Indigenous Relations

SPS Medicine Wheel
SPS Medicine Wheel

The Saskatoon Police Service continues to build bridges and strengthen relationships with Indigenous Communities. This is important to SPS, not only because Indigenous people represent a large percentage of the community we serve, but making those connections is also a fundamental step towards reconciliation.

Chief's Advisory Committee in front of MMIWG monument
Chief’s Advisory Committee in front of MMIWG monument

The Chief’s Advisory Committee is made up of local Elders, cultural advisors, kokums & mushoms, the Chief of Police as well as members of the Executive Team and Cultural Resource Unit. The committee meets four times throughout the year, coinciding with the beginning of every new season. Its goal is to connect and advise the Police Service on current issues relating to Indigenous people and police relations within our community. Learn more about the Chief’s Advisory Committee

The Saskatoon Police Service’s Indigenous Relations Consultant plays a key role in connecting Police with the Indigenous communities. They help build partnerships and maintain positive relationships with external Indigenous organizations, community groups, outside police agencies and government departments. Through these relationships, the consultant gathers public input on Indigenous issues and initiatives relating to Police. Learn more about the Indigenous Relations Consultant

Feast/Calling Home Ceremony
Feast/Calling Home Ceremony

Elders Teachings have become a regular occurrence at the Saskatoon Police Service. Organizing these teachings to educate SPS sworn and civilian members, as well as members of the community, is one of the many roles of the Indigenous Relations Consultant. Elders share teachings on many topics such as protocols, traditional medicines and ceremonies, spirituality and reconciliation. There are always opportunities to ask questions and create connections with the Elders during these teachings, which have been offered in relation to the Truth and Reconciliation Commission Call to Action #57:

Professional Development and Training for Public Servants
We call upon federal, provincial, territorial, and municipal governments to provide education to public servants on the history of Aboriginal peoples, including the history and legacy of residential schools, the United Nations Declaration on the Rights of Indigenous Peoples, Treaties and Aboriginal rights, Indigenous law, and Aboriginal–Crown relations. This will require skills-based training in intercultural competency, conflict resolution, human rights, and anti-racism.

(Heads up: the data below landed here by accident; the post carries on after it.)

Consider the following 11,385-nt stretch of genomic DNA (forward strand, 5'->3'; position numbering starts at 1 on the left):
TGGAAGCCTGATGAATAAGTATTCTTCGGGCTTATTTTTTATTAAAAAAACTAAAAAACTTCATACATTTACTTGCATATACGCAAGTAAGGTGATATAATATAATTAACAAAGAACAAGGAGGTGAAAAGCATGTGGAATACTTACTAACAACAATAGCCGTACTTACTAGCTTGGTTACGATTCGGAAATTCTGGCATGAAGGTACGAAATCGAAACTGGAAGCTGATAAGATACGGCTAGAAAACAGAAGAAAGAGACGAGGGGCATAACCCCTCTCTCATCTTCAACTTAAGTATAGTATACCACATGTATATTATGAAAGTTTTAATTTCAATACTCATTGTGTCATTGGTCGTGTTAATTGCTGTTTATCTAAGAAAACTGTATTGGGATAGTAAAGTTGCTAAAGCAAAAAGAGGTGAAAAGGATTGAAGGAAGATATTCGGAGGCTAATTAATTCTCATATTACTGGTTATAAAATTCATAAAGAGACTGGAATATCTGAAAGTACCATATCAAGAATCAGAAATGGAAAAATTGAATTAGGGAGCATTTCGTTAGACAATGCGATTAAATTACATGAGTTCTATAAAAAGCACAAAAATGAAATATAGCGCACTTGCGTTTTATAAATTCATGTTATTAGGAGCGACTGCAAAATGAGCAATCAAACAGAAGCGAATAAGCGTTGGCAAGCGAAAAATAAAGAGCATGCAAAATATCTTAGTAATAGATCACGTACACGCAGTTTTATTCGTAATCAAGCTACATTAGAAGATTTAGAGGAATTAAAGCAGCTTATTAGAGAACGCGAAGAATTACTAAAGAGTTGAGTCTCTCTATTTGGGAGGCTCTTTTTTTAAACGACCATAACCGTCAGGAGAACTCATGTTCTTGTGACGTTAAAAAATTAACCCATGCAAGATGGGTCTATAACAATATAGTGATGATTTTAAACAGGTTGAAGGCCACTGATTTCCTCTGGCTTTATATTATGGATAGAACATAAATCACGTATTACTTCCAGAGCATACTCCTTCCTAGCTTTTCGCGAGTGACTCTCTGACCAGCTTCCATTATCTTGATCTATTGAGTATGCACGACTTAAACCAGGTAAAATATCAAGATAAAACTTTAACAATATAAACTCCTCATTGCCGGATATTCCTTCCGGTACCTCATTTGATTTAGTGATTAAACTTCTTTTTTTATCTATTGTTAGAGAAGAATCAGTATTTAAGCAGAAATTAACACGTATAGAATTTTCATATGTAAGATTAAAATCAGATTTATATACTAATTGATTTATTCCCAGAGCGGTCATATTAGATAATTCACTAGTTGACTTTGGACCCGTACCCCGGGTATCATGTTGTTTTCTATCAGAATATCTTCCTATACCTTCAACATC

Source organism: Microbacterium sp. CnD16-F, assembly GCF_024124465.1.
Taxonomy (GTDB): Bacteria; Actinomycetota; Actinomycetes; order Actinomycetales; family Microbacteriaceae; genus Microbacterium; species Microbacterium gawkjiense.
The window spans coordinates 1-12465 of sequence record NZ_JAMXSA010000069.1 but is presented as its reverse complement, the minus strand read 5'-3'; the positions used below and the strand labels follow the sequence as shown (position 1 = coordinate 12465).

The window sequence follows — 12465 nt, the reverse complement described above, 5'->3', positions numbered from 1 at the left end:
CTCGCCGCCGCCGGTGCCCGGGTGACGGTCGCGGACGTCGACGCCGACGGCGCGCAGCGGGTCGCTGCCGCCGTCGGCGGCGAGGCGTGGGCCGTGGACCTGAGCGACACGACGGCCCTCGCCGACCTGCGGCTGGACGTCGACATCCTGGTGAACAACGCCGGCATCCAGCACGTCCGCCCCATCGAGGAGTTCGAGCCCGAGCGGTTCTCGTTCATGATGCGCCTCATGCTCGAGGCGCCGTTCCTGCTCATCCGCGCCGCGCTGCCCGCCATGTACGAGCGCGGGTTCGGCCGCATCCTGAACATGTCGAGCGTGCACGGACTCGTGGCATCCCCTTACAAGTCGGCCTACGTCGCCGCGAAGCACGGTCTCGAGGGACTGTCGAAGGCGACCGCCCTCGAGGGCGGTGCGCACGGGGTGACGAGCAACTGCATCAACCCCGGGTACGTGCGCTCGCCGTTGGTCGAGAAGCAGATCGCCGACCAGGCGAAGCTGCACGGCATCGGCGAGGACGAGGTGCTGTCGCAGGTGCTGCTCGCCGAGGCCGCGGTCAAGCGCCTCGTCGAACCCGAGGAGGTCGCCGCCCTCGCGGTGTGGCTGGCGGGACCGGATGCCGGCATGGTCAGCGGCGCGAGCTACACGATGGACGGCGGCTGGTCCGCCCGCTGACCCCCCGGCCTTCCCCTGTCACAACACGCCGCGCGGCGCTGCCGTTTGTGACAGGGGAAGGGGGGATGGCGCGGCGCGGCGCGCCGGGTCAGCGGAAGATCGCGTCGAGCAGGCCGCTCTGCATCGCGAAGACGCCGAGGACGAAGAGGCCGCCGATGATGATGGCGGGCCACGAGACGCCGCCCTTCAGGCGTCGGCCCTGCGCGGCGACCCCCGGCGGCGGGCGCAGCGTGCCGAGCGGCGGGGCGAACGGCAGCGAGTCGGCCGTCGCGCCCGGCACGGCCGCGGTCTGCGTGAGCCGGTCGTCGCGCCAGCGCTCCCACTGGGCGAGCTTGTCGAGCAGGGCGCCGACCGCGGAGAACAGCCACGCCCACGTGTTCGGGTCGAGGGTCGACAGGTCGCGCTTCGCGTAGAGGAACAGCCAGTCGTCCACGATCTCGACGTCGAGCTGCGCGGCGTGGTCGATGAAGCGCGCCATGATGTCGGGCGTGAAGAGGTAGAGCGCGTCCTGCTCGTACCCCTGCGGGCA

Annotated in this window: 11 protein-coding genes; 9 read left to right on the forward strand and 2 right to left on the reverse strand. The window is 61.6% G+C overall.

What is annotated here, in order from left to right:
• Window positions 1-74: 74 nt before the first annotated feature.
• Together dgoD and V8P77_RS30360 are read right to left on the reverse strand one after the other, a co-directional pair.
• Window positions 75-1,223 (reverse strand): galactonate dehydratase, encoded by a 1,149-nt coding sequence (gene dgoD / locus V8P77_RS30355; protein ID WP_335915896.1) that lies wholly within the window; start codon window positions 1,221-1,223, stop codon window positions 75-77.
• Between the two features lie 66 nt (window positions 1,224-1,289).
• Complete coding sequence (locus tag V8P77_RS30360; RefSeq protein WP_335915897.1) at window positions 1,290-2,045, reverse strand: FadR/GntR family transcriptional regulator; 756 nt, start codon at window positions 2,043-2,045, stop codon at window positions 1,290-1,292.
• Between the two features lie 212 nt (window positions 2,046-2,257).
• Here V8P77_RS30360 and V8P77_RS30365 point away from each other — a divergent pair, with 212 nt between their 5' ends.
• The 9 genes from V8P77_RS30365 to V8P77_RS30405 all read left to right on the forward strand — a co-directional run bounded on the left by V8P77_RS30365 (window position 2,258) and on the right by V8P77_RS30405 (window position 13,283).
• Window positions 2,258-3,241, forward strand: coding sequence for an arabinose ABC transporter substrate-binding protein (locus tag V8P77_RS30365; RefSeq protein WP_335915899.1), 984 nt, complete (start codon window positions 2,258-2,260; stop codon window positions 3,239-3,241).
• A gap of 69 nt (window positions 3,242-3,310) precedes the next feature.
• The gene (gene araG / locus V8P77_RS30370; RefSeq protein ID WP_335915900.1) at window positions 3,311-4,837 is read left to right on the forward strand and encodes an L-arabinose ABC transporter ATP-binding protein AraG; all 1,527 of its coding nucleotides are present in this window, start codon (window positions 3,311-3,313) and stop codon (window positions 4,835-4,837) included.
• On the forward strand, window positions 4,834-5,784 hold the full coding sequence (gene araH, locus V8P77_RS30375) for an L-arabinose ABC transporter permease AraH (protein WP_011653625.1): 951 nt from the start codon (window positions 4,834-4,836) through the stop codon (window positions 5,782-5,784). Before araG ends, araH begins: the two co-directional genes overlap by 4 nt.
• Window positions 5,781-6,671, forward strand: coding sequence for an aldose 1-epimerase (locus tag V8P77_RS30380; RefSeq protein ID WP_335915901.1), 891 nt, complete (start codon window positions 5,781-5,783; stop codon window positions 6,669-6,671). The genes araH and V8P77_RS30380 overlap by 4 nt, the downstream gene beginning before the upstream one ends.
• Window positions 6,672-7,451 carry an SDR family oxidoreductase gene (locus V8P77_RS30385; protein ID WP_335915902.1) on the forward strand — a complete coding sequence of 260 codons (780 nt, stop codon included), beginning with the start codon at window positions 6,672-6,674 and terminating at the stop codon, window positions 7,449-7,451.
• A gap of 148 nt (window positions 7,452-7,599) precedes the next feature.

Community Justice Award 2018 Awards Recipients
Community Justice Award 2018 Awards Recipients

Every June, SPS awards two grade 12 students with the Community Justice Award at the Saskatoon Indian and Metis’ Friendship Centre Graduation Gala. The $750 awards honour Indigenous students who are community-minded, dedicated to their studies and interested in a career in Policing or Criminal Justice.

In May of 2017 a monument dedicated to Missing and Murdered Indigenous Women and Girls was officially unveiled on the front steps of Police Headquarters. The monument was made possible through a collaboration with the Saskatoon Tribal Council, the Province of Saskatchewan, and the SPS.

"The Saskatoon Police Service is honoured to be the home for the monument to missing and murdered Indigenous women and girls," said former Police Chief Clive Weighill. "It is our hope that the monument represents not only a place of reflection and peace, but also represents the strong partnerships our Service has with the Saskatoon Tribal Council, the families of victims of violence, the province of Saskatchewan and the City of Saskatoon."

"The Saskatoon Tribal Council has been working with the Saskatoon Police Service, the City of Saskatoon and the Province since 2015 to acknowledge the tremendous importance of focusing on our murdered and missing Indigenous women and girls," said Tribal Chief Felix Thomas. "This monument exemplifies the serious impact even one Indigenous murdered or missing woman or girl has on our community, not just our First Nations, but everyone the city, the province, the country - this is a problem that affects us all."

Created by artist Lionel Peyachew, the life-sized bronze sculpture depicts a woman named Wicanhpi Duta Win or Red Star Woman, a fancy dancer with her shawl as her wings. The monument is a gathering place for marches, ceremonies and a place to pray or reflect.

MMIWG Monument Unveiling